We finally know where the most energetic cosmic rays come from: Blazars

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Out there in space is a class of objects called blazars. Think of them as extreme particle accelerators, capable of gathering energies a million times stronger than the Large Hadron Collider in Switzerland. They turn out to be the culprits of one of the great mysteries of astrophysics: what creates and propels neutrinos through the universe at lightning speeds? It turns out the answer has been there all along: blazars pump out neutrinos and cosmic rays. That’s the conclusion reached by a group of astronomers led by Dr Sara Buson of the Universität Wurzburg in Germany as they studied data from a very unique facility here on Earth: the IceCube observatory. Neutrino in Antarctica.

Understanding the Origins of Speed ​​Demon Particles

Neutrinos are funny little ducks in the astrophysical zoo. They come from cosmic ray interactions in blazars and have very little mass. Neutrinos do not interact with matter as they travel through the cosmos, which means they travel through galaxies and planets. They pierce you even as you sit here and read this, and leave very little evidence of their passage. Fortunately, this last characteristic means that they can be traced back to their sources since electromagnetic forces don’t even bother them.

The IceCube neutrino observatory at the South Pole. He detected neutrinos and helped astronomers trace them back to blazars. Credit: Emanuel Jacobi/NSF.

So how did Buson and his team find the places where neutrinos are born? They turned to IceCube, which is buried deep in the ice at the South Pole. It is the most sensitive neutrino detector on the planet. It searches for these nearly massless subatomic particles, which astronomers also like to call astrophysical messengers. This is because they contain information about violent astrophysical events and sources – like black holes, neutron stars – and blazars.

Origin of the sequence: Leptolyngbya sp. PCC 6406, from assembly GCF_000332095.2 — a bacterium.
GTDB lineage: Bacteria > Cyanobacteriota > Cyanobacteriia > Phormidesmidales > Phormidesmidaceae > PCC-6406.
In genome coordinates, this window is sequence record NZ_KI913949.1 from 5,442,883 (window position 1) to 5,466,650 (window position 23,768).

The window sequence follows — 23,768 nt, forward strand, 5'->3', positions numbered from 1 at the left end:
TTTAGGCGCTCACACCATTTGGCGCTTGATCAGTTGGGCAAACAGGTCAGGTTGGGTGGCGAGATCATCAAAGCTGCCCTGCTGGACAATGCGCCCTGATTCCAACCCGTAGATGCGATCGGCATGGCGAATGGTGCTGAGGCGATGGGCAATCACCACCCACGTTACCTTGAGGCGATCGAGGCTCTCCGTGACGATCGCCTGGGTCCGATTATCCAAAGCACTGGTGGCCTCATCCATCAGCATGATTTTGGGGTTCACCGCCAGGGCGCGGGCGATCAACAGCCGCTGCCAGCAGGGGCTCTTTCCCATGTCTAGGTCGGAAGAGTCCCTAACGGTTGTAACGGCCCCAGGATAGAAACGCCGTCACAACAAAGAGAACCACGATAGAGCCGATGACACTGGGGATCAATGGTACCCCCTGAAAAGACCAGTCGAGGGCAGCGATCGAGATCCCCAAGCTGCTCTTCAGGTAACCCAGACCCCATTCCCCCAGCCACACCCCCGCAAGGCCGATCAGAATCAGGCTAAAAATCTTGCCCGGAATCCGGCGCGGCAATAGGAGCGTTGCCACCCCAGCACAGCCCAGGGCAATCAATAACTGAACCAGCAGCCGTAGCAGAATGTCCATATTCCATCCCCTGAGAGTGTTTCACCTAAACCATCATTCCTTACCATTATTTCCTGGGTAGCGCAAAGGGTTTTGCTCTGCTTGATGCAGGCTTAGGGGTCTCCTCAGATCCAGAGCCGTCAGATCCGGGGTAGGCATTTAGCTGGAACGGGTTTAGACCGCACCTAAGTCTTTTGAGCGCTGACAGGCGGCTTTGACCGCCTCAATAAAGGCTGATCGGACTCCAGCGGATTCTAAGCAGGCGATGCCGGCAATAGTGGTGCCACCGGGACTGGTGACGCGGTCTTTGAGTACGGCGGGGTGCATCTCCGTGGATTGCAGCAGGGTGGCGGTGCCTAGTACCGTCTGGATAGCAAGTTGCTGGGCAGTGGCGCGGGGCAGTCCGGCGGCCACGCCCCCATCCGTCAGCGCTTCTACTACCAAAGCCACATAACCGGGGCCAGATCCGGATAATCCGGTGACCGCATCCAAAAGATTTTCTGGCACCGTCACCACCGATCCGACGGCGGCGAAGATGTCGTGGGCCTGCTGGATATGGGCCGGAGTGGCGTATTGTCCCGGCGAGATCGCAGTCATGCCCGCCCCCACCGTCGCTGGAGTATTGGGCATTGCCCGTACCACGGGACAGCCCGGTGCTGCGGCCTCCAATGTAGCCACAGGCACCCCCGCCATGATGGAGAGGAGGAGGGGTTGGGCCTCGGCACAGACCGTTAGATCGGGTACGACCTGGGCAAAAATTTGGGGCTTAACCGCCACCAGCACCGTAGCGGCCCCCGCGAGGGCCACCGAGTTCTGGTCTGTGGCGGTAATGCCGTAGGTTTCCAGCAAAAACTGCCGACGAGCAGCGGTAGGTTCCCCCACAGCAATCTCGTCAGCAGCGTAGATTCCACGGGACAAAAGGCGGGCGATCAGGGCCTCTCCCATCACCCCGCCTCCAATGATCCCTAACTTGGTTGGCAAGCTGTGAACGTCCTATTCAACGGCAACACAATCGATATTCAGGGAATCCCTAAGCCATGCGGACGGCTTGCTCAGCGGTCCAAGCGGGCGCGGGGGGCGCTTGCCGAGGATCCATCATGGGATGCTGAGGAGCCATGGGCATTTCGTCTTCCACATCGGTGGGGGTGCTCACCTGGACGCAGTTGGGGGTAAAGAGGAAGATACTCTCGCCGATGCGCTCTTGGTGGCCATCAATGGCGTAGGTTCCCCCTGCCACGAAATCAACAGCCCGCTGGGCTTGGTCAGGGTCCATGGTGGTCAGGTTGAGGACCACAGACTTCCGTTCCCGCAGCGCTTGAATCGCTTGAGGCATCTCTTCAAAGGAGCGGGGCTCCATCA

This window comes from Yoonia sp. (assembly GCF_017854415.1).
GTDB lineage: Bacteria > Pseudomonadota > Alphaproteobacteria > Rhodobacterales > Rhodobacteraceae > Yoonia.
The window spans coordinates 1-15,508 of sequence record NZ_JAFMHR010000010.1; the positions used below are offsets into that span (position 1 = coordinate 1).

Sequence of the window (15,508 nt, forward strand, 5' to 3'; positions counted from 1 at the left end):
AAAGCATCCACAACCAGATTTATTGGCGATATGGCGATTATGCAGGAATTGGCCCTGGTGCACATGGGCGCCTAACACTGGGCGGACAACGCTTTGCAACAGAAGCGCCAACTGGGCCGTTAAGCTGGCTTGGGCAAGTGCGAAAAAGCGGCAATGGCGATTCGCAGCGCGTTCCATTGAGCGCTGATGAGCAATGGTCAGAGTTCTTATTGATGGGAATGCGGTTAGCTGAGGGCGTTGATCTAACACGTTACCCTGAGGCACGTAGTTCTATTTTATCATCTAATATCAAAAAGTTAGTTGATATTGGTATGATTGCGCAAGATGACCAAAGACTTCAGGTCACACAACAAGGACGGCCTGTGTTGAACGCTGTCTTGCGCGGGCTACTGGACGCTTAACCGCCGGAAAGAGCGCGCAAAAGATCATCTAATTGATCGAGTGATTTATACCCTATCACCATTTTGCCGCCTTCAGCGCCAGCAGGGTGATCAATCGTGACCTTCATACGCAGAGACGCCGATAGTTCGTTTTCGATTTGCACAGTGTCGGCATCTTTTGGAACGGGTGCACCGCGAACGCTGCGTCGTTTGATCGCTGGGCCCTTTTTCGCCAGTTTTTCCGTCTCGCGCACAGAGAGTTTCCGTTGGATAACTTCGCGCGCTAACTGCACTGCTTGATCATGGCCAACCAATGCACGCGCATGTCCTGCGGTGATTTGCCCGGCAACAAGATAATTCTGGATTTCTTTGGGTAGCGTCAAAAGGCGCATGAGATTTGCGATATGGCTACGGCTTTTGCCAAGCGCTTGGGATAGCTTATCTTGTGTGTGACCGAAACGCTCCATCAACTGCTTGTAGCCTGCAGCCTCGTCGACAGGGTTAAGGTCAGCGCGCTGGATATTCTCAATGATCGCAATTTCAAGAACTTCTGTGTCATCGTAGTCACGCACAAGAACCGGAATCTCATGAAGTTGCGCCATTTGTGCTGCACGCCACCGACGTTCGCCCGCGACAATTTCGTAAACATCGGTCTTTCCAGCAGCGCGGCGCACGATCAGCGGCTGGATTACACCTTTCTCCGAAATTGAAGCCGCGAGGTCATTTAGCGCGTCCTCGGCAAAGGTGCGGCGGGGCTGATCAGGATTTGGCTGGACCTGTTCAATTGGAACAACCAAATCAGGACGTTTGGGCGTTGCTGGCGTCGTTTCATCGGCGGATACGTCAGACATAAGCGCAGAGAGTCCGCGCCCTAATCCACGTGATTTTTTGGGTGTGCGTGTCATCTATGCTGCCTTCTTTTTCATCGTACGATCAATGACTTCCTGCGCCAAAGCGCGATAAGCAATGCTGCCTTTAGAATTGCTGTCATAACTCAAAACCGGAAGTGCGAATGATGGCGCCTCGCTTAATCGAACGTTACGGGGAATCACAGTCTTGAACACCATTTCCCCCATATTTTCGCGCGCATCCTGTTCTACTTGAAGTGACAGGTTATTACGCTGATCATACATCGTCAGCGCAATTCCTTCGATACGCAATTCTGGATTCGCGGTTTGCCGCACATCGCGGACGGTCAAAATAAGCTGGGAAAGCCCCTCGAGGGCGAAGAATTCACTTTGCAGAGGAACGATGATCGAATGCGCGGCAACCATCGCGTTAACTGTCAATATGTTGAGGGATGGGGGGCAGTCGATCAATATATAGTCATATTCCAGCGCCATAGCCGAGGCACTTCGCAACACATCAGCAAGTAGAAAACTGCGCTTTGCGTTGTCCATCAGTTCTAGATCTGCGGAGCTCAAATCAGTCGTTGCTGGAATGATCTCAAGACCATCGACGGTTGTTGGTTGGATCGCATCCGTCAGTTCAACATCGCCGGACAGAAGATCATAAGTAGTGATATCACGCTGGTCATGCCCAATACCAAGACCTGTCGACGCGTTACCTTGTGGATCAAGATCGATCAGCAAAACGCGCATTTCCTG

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In 2017, IceCube detected a neutrino from blazar TXS 0506+056. It is the active nucleus of a distant galaxy which is brighter than its entire galaxy. The data carried by the neutrino told the team that it came from the core of this blazar and had traveled 5.7 billion light-years to be measured by IceCube. It doesn’t just send out neutrinos, it’s also a light radio source that pumps light through the electromagnetic spectrum. (For the astronomers among us, this blazar is in the direction of the left shoulder of the constellation Orion.)

Abundant Blazars

Of course, TXS 0506+056 is not the only source of neutrinos (apart from the Sun for example). IceCube found 19 “hot spots” in the southern sky. At least ten of them are most likely blazars. “The results provide, for the first time, compelling observational evidence that the subsample of PeVatron blazars are extragalactic neutrino sources and thus cosmic ray accelerators,” Buson said in a press release.

PeVatron blazars accelerate particles to at least PeV energies. PeV is the abbreviation of “peta electron volt” and is equal to 1015 electron-volts. To give you an idea of ​​its power, the Large Hadron Collider reached just over 1 PeV in 2015.

Neutrinos and multi-messenger astronomy

These nearly massless, high-speed cosmic rays and neutrinos are the last “messengers” from the distant universe. For a long time, astronomers have used light to study the universe. But it’s not the only messenger that can tell us about stars, planets, galaxies, black holes and other objects in the cosmic zoo. Neutrinos, cosmic rays, and gravitational waves provide other means of messaging carrying valuable information about distant astrophysical events and objects.

According to Clemson University team member Marco Ajello, multi-messenger astronomy adds significantly to our understanding of the universe. “It’s like feeling, hearing and seeing at the same time. You will have a much better understanding,” he said. “The same is true in astrophysics, because the information you get from multiple detections of different messengers is much more detailed than what you can get from light alone.”

The data provided by neutrinos and other messengers from the distant universe opens the way to a better understanding of objects like the blazars that create them. Team members will now focus on why and how blazars accelerate particles like neutrinos. Obviously, they are extremely energetic objects in their own right. Blazar TXS 0506+056 is a typical active galactic nucleus powered by a supermassive black hole. It has a relativistic jet pointing directly at us here on Earth, but luckily we’re too far away to be hurt by it. Instead, we can observe how it generates neutrinos. It is, in fact, the first known source of astrophysical neutrinos – and one of the first providers of multi-messenger astronomy. Now astrophysicists have a whole new set of objects that act as probes into the distant universe.

For more information

Astrophysicists prove that neutrinos come from blazars
Beginning a journey through the universe: the discovery of the extragalactic neutrino
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